Returning to Australia and COVID-19 information for international students -

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Born in Hong Kong, Heibrance moved to Australia as a child. She completed most of her studies in Sydney, graduating with a Master of Professional Accounting in 2019. After finishing her Master’s, she decided to take a trip to Tasmania. Although she had heard a lot about it, she had never visited, so she wanted to see what the fuss was about.

“That trip became the main reason why I decided to study in Tasmania. Tasmania is very different to Sydney, and it came to me during the trip that it would be a good place for me to explore,” Heibrance says.

Heibrance appreciated the calming energy that Tasmania offers, compared with the hustle and bustle of Sydney. It felt like a place that she needed to spend more time getting to know, so she started to investigate how she could make that happen.

“I told my partner about it, and we started doing research and looking into courses to study in Tasmania. The next thing I knew, I was moving from Sydney and heading to Tasmania!”

Heibrance decided to study for a Certificate IV in Web-based Technology (now Certificate IV in Information Technology) at TasTAFE. She had no background in coding or web design but was pleased to find that the course material was structured in a very progressive way, with a lot of hands-on learning.

“I never felt rushed or overly pressured during the course, and I did see a progression in my coding and design skills as the course continued,” says Heibrance.

Heibrance also used the international student support services available through TasTAFE, something she advises all international students to look into.

“The international student advisor team was very helpful and friendly. They do give great advice to help international students settle in Tasmania. They have also set up a Facebook page for the community of international students to ask questions, seek help and interact.”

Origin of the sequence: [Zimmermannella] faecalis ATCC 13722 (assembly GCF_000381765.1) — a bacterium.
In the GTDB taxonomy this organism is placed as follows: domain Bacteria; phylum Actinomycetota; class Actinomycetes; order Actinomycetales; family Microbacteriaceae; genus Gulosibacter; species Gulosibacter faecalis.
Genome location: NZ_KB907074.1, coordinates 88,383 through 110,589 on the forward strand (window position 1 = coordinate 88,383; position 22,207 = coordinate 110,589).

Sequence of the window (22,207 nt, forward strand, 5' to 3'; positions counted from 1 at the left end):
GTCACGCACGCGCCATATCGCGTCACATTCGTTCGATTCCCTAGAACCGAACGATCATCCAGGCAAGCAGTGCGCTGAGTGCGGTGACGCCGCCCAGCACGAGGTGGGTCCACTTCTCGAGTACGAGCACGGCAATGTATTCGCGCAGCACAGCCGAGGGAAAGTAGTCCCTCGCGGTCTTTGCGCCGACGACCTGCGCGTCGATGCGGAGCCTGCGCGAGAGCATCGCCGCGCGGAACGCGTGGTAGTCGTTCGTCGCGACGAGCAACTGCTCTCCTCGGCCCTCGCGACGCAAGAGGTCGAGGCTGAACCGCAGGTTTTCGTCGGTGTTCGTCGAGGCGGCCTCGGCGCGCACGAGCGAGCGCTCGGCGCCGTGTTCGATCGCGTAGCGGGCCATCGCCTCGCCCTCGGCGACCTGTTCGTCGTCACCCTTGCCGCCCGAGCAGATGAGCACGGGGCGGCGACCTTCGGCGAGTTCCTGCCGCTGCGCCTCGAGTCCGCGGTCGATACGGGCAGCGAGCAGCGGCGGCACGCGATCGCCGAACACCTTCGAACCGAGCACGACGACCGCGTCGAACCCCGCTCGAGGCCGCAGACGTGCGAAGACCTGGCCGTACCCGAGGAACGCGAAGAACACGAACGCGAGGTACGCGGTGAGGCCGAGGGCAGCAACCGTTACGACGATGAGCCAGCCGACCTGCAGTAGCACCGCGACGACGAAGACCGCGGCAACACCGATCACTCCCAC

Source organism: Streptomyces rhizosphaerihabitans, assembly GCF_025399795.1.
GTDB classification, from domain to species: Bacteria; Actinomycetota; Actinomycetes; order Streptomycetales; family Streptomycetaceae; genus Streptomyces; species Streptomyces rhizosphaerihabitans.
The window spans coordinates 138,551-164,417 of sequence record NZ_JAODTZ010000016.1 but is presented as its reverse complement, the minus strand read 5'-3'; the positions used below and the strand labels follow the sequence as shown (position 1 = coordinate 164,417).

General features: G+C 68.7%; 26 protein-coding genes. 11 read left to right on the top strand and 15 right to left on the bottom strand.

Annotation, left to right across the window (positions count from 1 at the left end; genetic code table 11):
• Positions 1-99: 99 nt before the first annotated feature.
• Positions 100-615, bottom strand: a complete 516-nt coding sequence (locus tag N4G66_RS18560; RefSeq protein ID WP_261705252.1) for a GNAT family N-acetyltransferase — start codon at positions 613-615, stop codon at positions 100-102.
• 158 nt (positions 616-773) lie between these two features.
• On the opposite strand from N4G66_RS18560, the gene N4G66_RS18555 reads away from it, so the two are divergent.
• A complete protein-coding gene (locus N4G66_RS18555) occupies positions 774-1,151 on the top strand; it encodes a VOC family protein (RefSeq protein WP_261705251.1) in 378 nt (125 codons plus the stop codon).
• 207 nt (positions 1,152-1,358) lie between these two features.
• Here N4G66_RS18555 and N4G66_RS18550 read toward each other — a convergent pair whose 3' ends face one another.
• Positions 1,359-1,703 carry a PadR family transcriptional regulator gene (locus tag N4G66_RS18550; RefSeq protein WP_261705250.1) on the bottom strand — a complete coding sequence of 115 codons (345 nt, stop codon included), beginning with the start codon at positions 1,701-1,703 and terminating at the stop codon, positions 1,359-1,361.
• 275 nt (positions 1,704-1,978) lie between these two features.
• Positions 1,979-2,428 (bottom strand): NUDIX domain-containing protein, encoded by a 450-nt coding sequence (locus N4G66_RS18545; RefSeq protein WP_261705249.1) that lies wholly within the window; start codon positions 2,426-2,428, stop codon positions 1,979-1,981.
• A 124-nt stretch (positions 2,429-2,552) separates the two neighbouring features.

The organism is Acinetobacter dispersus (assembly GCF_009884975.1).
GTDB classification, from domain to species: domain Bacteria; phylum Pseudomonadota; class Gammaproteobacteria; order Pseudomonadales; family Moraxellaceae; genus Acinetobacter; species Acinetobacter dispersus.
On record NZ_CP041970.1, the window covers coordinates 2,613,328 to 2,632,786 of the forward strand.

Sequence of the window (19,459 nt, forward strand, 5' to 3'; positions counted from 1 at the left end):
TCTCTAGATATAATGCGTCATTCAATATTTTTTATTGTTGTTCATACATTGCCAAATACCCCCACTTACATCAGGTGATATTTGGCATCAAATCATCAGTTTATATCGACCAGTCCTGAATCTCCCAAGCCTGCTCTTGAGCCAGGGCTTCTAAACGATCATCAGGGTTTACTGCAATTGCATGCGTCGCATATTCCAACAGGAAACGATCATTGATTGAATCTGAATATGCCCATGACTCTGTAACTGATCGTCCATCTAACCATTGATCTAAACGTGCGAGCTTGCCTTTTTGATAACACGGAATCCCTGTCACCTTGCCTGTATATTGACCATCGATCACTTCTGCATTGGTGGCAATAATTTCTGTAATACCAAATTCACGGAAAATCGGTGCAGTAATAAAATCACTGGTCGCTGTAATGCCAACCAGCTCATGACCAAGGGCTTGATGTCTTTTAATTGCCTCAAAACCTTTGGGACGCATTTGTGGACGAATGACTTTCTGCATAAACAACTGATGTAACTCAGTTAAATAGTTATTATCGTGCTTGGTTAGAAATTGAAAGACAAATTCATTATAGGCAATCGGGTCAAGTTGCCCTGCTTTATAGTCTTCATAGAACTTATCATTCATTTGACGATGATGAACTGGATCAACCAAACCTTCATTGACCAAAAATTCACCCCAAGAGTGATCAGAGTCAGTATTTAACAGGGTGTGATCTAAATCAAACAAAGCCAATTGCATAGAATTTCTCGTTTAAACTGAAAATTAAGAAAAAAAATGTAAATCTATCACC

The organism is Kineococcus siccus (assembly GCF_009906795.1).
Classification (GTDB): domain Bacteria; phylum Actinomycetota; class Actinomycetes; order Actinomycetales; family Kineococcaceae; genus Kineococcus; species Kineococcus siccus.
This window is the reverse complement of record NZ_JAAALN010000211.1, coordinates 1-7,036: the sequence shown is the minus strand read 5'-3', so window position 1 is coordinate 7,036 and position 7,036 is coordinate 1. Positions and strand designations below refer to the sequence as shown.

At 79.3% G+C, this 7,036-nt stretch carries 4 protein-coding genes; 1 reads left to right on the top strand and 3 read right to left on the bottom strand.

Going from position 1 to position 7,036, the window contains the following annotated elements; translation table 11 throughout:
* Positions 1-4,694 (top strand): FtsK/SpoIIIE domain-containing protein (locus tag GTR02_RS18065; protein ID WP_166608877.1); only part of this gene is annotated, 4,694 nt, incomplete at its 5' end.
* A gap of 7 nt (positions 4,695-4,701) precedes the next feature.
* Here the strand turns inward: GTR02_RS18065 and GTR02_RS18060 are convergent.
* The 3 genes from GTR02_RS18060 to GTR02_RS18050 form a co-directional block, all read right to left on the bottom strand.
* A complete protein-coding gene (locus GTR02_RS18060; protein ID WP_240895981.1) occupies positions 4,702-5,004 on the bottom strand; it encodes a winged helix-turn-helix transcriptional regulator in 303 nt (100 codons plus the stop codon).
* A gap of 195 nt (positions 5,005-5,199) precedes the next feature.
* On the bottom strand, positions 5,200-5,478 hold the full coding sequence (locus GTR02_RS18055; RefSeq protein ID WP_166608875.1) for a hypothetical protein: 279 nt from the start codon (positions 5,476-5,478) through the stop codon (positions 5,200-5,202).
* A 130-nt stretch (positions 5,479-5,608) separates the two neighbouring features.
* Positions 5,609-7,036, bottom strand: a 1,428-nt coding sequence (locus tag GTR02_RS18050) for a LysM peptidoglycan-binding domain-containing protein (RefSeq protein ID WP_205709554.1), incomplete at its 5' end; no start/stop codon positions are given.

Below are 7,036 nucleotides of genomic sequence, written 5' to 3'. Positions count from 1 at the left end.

After completing her Certificate IV, Heibrance decided that she wanted to learn more about the back end of websites, specifically in setting up safe and operable online environments. She will be starting her Diploma of Information Technology with TasTAFE later this year.

During her time at TasTAFE, Heibrance was offered the chance to volunteer as a student ambassador, an experience she looks back on with great fondness. Student ambassadors help other students settle into their studies and Tasmania if they’re new to the state.

“I was mainly involved with the ‘Ask us’ initiative, virtual info sessions and vlog as a TasTAFE student. We also got invited to Government House to receive our certificate of appreciation, which was very exciting,” says Heibrance.

Outside of her study, Heibrance also found time to volunteer within her local community, assisting a terminally ill woman with day-to-day life during the COVID-19 lockdown.

“I got to experience a lot of things that would be hard to come by as a ‘city girl’. For example, I learned about rainwater tanks, septic tanks, collecting kindling, lighting a wood heater, chopping wood and more,” says Heibrance.

As part of her study, Heibrance was awarded the Ueno Award, a prize that commemorates the life of Hidetaka Ueno, who passed away during his studies in Tasmania in 1998. The award is presented to international students studying with TasTAFE in Launceston and who have shown great commitment to their studies and involvement with the local community.

“I was honoured to be awarded this prize. It is reassuring and an acknowledgement of my effort in learning a new skill set, plus the involvement I’ve had with the TasTAFE student ambassador program and in the community.”

Advice for international students

Heibrance has three pieces of advice that she would give to any international student moving to Tasmania.

  1. Be open to speaking English. “Even if you are not confident in speaking English, most people are very friendly and are willing to hear you out,” she says.
  2. Get your driver's licence. There’s so much to explore around Tasmania, and it’s a lot easier to get around if you can drive.
  3. Involve yourself in the local community. Heibrance suggests joining a local sports team to help build your network.

Future focus

After completing her diploma, Heibrance plans to continue developing her knowledge in the ICT field to help grow her family business.

“I will use my knowledge to improve and integrate its operations from traditional manufacturing to a more flexible business that would also utilise e-commerce platforms.”